Home > Sweep in Peace (Innkeeper Chronicles #2)(9)

Sweep in Peace (Innkeeper Chronicles #2)(9)
Ilona Andrews

A familiar pang pierced me, worry mixed with anxiety and a dash of mourning. I missed them so much. So much. It’s been years and still sometimes I woke up and in those drowsy, half-asleep moments I thought I heard mom’s voice calling me down for breakfast.

I was in a different inn now, my own inn. Up until this moment, Gertrude Hunt didn’t need a staff. I cooked for Caldenia and me and whatever rare guest happened to stop by. Cooking for two people and cooking for a party of at least twenty, with at least four different species in attendance was completely different. Not only that, but with otrokars and vampires in the same building, all of my attention would be occupied with keeping them from killing each other. And they would expect a banquet. Of course, they would. We didn’t even have a definite date for the end of the summit. I might end up feeding them for weeks.

I couldn’t do it. It wasn’t feasible. I had to hire a cook, except a cook good enough to prepare a banquet for four different species would cost a fortune, because he wouldn’t be a cook, he would be a chef. I had set funds aside for the food but somehow in all of my preparations it never occurred to me that someone would have to be cooking it. I didn’t budget for a chef. Where could I even find one on a short notice? It took weeks to hire one.

Hi, my name is Dina. I run a small inn on Earth, two and a half stars, and I need you to drop everything and prepare meals for a party of otrokars, vampires, and spoiled merchants. I have a shoe string budget and your pay would be a pittance.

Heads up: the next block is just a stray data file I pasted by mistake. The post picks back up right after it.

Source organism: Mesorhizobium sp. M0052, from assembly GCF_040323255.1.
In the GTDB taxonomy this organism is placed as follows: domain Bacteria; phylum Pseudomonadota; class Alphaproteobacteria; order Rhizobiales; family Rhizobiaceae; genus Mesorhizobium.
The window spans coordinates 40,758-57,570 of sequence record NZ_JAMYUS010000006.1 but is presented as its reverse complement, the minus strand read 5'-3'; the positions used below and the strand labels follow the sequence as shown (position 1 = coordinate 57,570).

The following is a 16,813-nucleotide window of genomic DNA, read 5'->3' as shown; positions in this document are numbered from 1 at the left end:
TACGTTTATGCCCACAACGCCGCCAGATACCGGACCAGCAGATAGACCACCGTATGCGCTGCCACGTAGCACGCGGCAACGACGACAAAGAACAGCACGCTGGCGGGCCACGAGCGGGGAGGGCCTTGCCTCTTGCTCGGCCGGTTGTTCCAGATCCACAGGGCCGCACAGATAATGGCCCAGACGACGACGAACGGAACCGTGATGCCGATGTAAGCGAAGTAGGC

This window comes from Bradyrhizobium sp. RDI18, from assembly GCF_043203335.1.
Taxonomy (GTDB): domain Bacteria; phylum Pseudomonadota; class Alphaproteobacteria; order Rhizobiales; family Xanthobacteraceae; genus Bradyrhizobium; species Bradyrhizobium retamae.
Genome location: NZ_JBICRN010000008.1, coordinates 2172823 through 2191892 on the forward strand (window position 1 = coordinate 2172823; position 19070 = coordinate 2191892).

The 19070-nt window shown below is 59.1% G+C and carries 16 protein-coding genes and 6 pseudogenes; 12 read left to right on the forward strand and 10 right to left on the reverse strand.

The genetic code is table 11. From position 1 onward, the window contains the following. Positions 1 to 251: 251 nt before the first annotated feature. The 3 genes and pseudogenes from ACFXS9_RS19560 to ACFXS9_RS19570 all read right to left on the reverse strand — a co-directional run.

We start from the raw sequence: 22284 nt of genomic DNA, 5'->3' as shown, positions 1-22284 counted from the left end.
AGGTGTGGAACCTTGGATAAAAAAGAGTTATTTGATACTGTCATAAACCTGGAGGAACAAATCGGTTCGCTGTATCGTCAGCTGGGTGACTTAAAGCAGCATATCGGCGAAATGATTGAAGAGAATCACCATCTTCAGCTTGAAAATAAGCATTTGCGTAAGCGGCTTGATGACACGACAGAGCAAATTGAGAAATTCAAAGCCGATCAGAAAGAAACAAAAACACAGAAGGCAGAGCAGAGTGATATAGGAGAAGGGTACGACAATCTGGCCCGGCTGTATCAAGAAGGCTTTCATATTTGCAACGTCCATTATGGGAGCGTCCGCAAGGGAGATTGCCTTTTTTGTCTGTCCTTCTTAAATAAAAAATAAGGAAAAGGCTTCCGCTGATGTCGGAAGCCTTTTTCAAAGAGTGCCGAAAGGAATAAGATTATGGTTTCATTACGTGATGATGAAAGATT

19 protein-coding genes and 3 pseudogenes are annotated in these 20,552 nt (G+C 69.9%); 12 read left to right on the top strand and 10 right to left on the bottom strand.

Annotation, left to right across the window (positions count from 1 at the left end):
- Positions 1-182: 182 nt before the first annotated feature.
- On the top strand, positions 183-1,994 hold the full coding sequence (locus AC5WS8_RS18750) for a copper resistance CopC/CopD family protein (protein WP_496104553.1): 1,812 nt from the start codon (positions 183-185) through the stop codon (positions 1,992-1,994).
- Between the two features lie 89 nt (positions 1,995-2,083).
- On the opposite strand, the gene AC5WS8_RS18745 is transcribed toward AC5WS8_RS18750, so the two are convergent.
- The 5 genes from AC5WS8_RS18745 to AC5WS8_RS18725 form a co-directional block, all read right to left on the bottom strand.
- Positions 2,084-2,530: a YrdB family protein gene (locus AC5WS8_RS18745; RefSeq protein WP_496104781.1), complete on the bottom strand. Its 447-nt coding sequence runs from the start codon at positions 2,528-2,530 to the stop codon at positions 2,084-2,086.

I groaned. Beast barked at me, puzzled.

I looked at the tiny Shih-Tzu. “What am I going to do?”

My dog furiously wagged her tail.

I blew the air out. Panicking never solved anything. I had to go about it in a logical fashion. First hurdle, money. Where could I get some money to hire a chef?

The only money I had, besides the food fund, was in the inn’s six-month budget. Guests came and went, and an innkeeper’s income was usually somewhat erratic. My parents taught me to always budget six months ahead and to never touch that money. If I dipped into that budget, I wouldn’t be able to cover utilities in the upcoming months, and nobody would visit an inn without running water or electricity. We had backup generators, but they were an emergency measure. If I used that money, I’d be breaking one of my parents’ most fundamental rules.

Was there any way around it? Any way at all?


No, there wasn’t. I couldn’t take a business loan, because my business didn’t generate enough income to qualify me for one and because business loans and lines of credit took several days to process. Personal loans were out of the question, too. Asking other innkeepers wasn’t an option. It simply wasn’t done. Besides, without a solid track record and the inn rated at only two and a half stars, I was a bad business risk. All things considered, I wouldn’t lend myself money.

There was simply no other money to be had. I had to feed the guests. Vampires required meat with fresh herbs, otrokars had to have spices and citrus with everything, and Nuan Cee’s clan had a taste for poultry and they were particular about how it was prepared. I had to hire someone whatever it cost.

Realizing that was like dipping my head into a bucket of ice water. If there was no other way, then there was nothing I could do about it. I had to use that money and pray it would be enough to entice someone to work through the summit.

“One problem solved,” I told Beast.